As part of its contemporary art programme this year, Musée Rodin invited Erik Samakh to hold a solo exhibition in the museum garden. Describing himself as a “hunter-gatherer” of images and sounds, Samakh always aims to create a unique experience for the audience; for this show, the artist has created a sound installation in the rose gardens surrounding The Thinker and The Three Shades, and an installation of ten natural stone blocks placed throughout the rest of the garden.
The sound installation Voices, Yew Trees accompanies the audience as they wander through the beautiful floral gardens leading them to The Thinker. The recordings feature women laughing, whispering and singing – all of whom are in fact workers at the gallery. During the day, this seems to replace the background noise of reactionary gasps and chatter. It detracts your full attention from The Thinker as you absent-mindedly try to source the voices around the garden, a totally different experience of visiting Rodin’s famous sculpture. Obviously you still find yourself standing in awe at the feet of the pensive man, but you cannot help your mind wandering as you listen to the whispers teasing your attention away. Voices, Yew Trees effectively complements whilst altering the visual and aural encounter of the rose gardens at Musée Rodin – and especially The Thinker.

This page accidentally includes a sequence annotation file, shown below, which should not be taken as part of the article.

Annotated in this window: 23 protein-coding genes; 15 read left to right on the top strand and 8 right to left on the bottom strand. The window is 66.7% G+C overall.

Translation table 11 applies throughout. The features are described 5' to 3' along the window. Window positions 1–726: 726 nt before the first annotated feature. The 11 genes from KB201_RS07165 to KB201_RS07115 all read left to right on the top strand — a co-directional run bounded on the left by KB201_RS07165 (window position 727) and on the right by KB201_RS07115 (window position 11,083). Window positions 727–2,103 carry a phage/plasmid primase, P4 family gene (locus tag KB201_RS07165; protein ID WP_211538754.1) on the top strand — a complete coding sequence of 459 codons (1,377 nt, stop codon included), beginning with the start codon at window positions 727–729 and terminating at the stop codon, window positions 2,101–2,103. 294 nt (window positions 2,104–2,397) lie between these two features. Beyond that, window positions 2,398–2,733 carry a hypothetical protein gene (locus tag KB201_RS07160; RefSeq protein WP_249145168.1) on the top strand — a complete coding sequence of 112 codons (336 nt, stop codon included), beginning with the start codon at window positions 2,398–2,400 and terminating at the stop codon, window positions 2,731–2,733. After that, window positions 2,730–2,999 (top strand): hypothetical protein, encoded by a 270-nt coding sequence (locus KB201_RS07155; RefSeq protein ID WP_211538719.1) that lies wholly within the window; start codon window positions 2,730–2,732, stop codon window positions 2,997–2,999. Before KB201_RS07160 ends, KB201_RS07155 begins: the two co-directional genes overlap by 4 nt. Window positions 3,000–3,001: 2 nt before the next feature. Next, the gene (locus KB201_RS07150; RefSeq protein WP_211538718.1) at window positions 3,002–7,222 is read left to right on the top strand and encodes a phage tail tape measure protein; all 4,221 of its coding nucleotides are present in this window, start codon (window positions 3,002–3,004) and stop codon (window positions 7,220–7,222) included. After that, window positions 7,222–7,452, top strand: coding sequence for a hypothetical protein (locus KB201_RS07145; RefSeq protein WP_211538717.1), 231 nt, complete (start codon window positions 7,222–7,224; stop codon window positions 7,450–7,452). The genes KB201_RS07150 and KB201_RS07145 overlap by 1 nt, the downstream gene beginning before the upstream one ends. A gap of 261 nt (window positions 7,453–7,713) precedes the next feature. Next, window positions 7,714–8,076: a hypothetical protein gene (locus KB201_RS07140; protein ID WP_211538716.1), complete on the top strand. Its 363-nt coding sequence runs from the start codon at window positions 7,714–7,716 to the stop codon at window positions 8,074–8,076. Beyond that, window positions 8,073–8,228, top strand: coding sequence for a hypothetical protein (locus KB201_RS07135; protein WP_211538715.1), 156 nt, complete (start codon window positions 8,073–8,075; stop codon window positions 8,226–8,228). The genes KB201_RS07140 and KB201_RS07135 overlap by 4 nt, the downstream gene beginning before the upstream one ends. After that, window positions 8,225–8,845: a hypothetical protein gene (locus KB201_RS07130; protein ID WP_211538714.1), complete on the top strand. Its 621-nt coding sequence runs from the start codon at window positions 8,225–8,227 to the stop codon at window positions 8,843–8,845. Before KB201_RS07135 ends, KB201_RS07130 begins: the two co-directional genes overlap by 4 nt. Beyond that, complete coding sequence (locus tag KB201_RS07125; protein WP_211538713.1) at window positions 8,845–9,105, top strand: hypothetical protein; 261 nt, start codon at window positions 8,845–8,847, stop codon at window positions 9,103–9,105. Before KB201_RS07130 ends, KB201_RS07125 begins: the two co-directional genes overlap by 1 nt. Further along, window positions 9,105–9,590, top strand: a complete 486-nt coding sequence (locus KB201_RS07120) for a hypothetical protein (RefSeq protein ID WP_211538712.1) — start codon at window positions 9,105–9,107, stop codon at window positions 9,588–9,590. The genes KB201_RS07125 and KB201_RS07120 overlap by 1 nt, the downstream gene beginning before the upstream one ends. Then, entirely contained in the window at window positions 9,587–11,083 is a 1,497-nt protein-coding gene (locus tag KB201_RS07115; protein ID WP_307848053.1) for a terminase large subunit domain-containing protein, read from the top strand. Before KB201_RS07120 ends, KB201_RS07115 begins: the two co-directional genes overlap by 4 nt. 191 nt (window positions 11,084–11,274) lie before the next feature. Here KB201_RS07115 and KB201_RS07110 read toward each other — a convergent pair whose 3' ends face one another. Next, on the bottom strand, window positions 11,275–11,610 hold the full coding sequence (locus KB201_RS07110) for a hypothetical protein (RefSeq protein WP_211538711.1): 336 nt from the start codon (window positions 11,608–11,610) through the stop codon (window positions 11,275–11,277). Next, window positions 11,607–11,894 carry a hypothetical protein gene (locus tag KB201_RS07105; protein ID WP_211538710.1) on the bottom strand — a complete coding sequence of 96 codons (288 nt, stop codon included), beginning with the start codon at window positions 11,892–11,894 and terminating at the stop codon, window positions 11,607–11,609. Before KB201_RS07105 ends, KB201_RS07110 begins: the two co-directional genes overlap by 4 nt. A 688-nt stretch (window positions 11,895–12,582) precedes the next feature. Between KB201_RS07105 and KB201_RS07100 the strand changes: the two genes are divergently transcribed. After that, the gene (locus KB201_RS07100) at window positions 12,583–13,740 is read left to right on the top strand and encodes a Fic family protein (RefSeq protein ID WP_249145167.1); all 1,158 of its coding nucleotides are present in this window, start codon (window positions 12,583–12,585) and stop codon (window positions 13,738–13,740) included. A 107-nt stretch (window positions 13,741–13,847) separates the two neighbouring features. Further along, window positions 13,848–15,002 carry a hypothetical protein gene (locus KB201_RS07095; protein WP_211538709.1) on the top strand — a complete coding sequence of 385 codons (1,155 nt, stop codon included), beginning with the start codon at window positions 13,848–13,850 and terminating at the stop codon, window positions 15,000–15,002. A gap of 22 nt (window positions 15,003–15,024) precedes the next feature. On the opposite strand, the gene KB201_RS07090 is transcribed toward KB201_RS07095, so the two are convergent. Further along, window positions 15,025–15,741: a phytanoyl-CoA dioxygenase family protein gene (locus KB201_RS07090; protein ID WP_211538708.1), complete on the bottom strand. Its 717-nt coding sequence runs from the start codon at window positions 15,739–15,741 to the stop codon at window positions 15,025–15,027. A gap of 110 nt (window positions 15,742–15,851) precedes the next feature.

Installation Pierres de lucioles au musée Rodin, Nuit des musées, 2013; Crédit Erik Samakh, ph. J. Manoukian.
Contrasting with this, the first thing I noticed about Samakh's Firefly Stones was its inefficacy during daytime viewing. The contrast between the large, squat boulders and the impressive Rodin sculptures rendered the second installation rather mediocre. It was difficult to find much to admire in comparison other than the ability to create such large structures, and Samakh’s success in creating something that is undisruptive. So, on first impressions, this installation was rather disappointing. However, on returning the same evening for the evening opening, it seemed like a different exhibition. Samakh uses his trademark “fireflies” in this installation, which fade in and out in an ethereal green glow around the garden. This is what it was all about. The boulders’ physicality adds to the otherworldly quality as the fireflies are spread over all sides of them, clustered and scattered, creating a conversational element to the light display. This coupled with the sound installation takes the audience on an eerie and transcendental journey through the otherwise familiar environment.
Erik Samakh, "Pierres de Lucioles" ; © musée Rodin 2013.
The absorbing, sensory nature of the exhibition during its nocturnal opening was masterful and powerful. It also managed to compensate for the previous disappointment. The only suggestion would be to not bother visiting during the day – try to make the evening openings as the pieces only really come to life in the dark. These are, however, only on Wednesdays, which does make it tricky but it is definitely worth it. I would go as far as to say Samakh has essentially created a performance piece, which considering the immobility of his materials is a considerable feat.
(Image on top: Erik Samakh, "Pierres de Lucioles" ; © musée Rodin 2013, photographies M.Domage.)